The Liberty County Board of Education decided to wait before adopting a projected budget of $101.9 million for fiscal 2018 in light of recent events concerning the district’s finances.
Board members received the “tentative” budget at their Tuesday morning session.
Usually, the school board adopts such a budget and holds public hearings prior to the new fiscal year, which begins July 1.
But these are unusual times for the school system. Tuesday’s postponement followed a tribunal hearing earlier this month concerning former Liberty County School System Chief Financial Officer Roger Reese.
During the hearing, testimony by a school system employee and an independent financial auditor allegedly revealed discrepancies in the district’s bookkeeping records and unreconciled bank statements since June 2016.
Reese was placed on leave without pay earlier this year by Superintendent Dr. Valya Lee.
At Tuesday’s meeting, Jason Rogers, LCSS executive director of maintenance and operations, said the budget is based on “actual numbers” not the fiscal 2017 budget.
The budget includes an additional $23 million fund balance and capital expenditures of $7.1 million in the upcoming fiscal year.
“One of the very first things we had to do was forecast where we would end this fiscal year 2017 at because obviously we want to know where we would start next year at,” Rogers said. “We looked a the revenue we currently have on hand and the expenditures we currently have on hand and forecasted those remaining things throughout June 30 (the end of the fiscal year) to arrive at what we feel our ending fund balance will be this year and the beginning fund balance for next year.”
Rogers said the staff compared actual expenditures and revenue amounts from fiscal 2016 and fiscal 2015.
The proposed fiscal 2018 budget includes $61.5 million for instruction, $6.7 million for administration and $8.1 million for maintenance and operations.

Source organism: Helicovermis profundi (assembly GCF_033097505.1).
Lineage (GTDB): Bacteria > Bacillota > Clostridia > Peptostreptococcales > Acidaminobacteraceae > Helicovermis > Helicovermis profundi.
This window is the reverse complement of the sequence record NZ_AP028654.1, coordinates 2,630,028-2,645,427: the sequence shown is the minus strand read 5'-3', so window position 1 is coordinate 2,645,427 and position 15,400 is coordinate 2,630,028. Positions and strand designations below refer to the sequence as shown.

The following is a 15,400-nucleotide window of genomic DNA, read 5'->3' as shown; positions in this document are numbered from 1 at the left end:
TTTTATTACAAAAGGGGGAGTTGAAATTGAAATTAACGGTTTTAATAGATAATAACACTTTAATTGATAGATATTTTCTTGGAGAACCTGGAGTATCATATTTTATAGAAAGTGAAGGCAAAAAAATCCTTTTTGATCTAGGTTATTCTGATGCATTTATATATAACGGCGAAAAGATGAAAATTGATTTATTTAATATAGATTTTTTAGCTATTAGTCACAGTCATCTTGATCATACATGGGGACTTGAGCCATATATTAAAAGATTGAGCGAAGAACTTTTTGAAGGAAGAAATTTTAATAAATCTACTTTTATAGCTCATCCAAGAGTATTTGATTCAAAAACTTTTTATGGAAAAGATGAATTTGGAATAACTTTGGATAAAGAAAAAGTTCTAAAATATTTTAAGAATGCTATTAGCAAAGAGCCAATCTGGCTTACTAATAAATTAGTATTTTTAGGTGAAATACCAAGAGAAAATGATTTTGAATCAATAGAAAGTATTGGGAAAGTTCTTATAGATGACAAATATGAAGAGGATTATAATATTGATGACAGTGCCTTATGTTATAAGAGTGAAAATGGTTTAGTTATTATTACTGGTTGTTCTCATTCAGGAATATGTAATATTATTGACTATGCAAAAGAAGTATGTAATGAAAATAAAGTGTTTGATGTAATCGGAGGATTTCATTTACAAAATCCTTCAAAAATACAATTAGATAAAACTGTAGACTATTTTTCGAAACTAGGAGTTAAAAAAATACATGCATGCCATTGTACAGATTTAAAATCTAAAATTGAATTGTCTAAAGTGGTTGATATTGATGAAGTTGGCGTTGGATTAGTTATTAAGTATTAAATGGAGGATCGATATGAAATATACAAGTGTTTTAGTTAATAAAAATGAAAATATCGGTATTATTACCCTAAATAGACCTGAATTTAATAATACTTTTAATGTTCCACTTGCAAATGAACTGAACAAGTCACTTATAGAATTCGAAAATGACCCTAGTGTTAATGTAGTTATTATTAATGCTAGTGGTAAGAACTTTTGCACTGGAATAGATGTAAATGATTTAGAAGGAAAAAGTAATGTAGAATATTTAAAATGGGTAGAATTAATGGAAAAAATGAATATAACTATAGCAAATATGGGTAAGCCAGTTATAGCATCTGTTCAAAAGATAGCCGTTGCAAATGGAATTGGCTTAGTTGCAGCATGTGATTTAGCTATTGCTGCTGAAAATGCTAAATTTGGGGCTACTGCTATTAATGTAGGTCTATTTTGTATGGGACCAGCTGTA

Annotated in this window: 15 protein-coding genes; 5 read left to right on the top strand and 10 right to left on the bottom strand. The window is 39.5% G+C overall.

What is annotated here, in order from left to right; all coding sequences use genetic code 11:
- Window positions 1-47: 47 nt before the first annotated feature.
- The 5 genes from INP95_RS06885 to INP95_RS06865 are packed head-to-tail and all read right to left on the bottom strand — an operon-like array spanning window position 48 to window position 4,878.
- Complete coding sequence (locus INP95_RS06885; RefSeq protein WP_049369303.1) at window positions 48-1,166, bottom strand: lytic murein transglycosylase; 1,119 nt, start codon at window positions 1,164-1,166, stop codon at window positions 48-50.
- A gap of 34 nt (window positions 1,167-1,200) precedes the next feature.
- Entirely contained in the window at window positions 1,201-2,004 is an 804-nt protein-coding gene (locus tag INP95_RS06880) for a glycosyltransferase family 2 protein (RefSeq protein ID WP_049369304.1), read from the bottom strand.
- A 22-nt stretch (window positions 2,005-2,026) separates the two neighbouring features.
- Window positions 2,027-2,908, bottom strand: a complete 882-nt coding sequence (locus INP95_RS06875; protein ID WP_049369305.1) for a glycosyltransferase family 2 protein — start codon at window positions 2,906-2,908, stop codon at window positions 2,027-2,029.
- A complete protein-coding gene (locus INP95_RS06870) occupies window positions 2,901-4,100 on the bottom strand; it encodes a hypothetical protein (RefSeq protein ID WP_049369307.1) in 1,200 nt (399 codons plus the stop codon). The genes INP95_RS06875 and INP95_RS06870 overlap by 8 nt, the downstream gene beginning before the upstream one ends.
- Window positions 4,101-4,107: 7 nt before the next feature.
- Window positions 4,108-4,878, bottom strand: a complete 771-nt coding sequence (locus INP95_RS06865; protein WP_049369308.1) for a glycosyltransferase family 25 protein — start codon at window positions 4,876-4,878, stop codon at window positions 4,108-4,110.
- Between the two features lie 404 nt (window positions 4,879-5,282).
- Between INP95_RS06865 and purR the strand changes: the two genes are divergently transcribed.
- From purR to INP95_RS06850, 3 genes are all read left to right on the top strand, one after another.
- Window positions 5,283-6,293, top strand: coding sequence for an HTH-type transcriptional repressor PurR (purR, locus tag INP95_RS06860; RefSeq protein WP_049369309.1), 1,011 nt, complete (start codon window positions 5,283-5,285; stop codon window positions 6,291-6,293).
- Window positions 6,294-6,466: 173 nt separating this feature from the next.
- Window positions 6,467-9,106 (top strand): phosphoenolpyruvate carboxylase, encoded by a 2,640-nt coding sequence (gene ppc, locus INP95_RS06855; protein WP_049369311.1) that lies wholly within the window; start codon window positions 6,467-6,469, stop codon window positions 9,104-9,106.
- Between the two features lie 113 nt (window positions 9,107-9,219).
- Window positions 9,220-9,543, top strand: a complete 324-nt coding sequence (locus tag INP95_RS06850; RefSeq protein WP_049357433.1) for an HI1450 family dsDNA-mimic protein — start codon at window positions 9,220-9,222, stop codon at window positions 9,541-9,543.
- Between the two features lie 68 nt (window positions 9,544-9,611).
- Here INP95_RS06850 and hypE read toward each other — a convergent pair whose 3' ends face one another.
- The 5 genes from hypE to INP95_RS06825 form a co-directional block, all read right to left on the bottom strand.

The budget includes a 2 percent raise for teachers from the state. The board has yet to decide if employees will receive the raise as a salary adjustment or one-time bonus.
Rogers said the district is waiting on more Impact Aid funding, which could increase the budget by $4 million.
Board member Carolyn Smith Carter said she was concerned about approving a preliminary budget because the budget reports presented by Reese were said to be incorrect.
“Public officials have asked me, ‘Can you verify whether the district is secure financially?’ At the time I had nothing. My answer was no,” Carter said. “The figures we were actually given were not true. I’m just not feeling this (budget). One thing we do know is that we don’t know some things concerning our finances.”
Carter said she wanted another outside opinion on the finances, whether from a former superintendent or by hiring an interim finance director to look into the budget and explain exactly where the district is.
She felt the independent audit wasn’t good enough.
“The majority of the discrepancies Ms. Carter is referring to were budget,” Rogers said “and we didn’t rely on any budget for the numbers.”
Board member Verdell Jones was also uncomfortable adopting a tentative budget. She said in the past the board had a chance to go over the numbers in more detail, understand what each amount meant and wanted to know where the 2 percent raise fits in.
“Especially in light of where we are, I’m not comfortable with a tentative (budget) even though I know it can change,” Jones said. “Initially when you do a tentative budget that’s usually saying ‘What is in here right now we’re comfortable with.’”
Rogers said there was time in the schedule to adopting a tentative budget at their next meeting in June, so board members can review a breakdown of the numbers.
The board has to approve a final budget by June 30 and can amend the budget after.
The motion to adopt a tentative budget was tabled.
Before the fiscal 2018 budget is approved it will be advertised in the local newspaper and there will be two public hearings.